No Substitute for Personal Interaction

March 2022

Two years into COVID, it has become clear there is no substitute for direct personal interaction.

Restrictions on indoor gatherings, lack of face-to-face interactions and a closed-door policy to building management has been a disaster.

Management and owners are generally agreed that platforms such as Zoom are not a substitute for meeting with people even while the technology does provide some value.  The loss of direct interaction has created a heightened lack of trust by residents in building management and their condo directors.

“Going virtual damages relationships with not only residents but vendors and employees” explains Liron Daniels of Nadlan-Harris Property Management.  “Properties are not being inspected as frequently or extensively as prior to COVID.  At the same time, more are working from home and aware of building deficiencies.  Worn carpets, noise from neighbours and odours are all more extensive.”  Management often fails to respond to these matters for reasons that include an overwhelming volume of concerns and restrictions on their ability to respond.  Residents are less patient at the same time as frequency of issues is growing.  Electronic communications are available at any hour of the day or night yet responses from management have become more superficial and delayed.

Limited staff taking longer to recover from illness creates further stresses on management unable to respond to resident concerns.  Contractors take longer to complete work or to obtain necessary materials before commencing work.  Many are no longer able to make commitments on timing.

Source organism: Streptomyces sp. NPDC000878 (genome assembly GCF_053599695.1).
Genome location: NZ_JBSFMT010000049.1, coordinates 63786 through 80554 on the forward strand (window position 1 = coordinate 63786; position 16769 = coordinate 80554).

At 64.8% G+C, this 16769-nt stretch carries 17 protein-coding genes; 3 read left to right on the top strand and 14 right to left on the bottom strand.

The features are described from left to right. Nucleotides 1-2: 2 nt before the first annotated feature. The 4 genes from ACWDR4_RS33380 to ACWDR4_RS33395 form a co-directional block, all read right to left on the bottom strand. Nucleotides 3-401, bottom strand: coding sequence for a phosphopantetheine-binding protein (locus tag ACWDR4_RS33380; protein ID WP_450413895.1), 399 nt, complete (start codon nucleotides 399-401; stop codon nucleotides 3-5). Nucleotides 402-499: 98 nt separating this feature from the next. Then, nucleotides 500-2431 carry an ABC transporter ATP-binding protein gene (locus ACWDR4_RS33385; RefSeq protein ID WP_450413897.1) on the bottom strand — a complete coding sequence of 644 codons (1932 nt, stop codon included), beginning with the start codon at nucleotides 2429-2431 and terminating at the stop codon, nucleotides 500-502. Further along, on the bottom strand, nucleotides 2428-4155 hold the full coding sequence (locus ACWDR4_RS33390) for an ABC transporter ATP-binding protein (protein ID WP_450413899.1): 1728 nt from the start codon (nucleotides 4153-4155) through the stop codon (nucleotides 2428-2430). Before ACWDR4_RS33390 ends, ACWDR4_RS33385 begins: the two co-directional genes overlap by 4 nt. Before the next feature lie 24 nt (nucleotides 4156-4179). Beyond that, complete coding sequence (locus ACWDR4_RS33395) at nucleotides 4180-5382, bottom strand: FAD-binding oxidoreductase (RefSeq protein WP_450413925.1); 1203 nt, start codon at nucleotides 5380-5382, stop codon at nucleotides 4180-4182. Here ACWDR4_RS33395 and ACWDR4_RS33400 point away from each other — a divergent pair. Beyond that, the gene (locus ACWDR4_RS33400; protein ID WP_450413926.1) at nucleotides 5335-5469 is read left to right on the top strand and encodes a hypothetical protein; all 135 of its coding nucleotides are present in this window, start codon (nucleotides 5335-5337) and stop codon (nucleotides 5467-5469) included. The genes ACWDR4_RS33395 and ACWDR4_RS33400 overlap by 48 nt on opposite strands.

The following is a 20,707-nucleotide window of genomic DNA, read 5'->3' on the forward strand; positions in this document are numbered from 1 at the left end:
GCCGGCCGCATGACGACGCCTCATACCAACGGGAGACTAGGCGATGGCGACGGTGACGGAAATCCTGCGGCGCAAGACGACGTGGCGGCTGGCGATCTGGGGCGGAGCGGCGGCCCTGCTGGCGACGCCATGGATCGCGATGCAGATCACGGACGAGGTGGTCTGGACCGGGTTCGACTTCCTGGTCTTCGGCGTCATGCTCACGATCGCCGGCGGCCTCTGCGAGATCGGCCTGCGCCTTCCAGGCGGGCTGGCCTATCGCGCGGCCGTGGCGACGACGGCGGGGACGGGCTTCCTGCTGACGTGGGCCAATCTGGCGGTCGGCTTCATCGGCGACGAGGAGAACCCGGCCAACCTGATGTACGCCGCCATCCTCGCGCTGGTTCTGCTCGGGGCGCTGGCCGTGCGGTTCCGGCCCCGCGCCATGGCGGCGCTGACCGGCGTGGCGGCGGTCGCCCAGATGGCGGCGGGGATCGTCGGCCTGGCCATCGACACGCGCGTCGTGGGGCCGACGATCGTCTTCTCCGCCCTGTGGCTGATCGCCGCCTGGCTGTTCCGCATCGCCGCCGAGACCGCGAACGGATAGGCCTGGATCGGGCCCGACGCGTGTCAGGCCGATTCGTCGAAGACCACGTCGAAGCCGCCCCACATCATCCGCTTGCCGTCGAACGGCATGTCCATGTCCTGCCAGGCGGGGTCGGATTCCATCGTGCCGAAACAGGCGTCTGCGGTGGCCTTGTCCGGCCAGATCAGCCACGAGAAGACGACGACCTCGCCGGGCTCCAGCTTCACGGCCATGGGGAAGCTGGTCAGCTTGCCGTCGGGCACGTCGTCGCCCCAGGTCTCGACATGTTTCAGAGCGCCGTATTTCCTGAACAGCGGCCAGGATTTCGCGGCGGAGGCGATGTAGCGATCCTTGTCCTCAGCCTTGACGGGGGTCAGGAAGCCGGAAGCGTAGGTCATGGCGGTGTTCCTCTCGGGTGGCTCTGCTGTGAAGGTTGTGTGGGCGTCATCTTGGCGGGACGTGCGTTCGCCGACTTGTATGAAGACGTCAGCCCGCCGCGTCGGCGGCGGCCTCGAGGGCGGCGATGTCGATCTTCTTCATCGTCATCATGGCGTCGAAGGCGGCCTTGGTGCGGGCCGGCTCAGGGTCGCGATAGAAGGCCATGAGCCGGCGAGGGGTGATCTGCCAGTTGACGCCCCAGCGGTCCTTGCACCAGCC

Going virtual and relying on electronic communication requires better and faster responses which management is unable to provide in light of growing volumes and restrictions.  Many lack the ability to keep track of the volumes of inquiries, problems and concerns, and fail to respond.  Problems and frustrations escalate.  Those lacking the proper technology and organizational skills struggle.

Communities are finding increased urgency at completing projects, renovating and maintaining their building, and are under greater stress because more people spend more time at home.  They are trying to accelerate timelines when it is increasingly difficult to maintain the status quo.

Many of these problems are unlikely to be resolved until personal interaction is once again encouraged.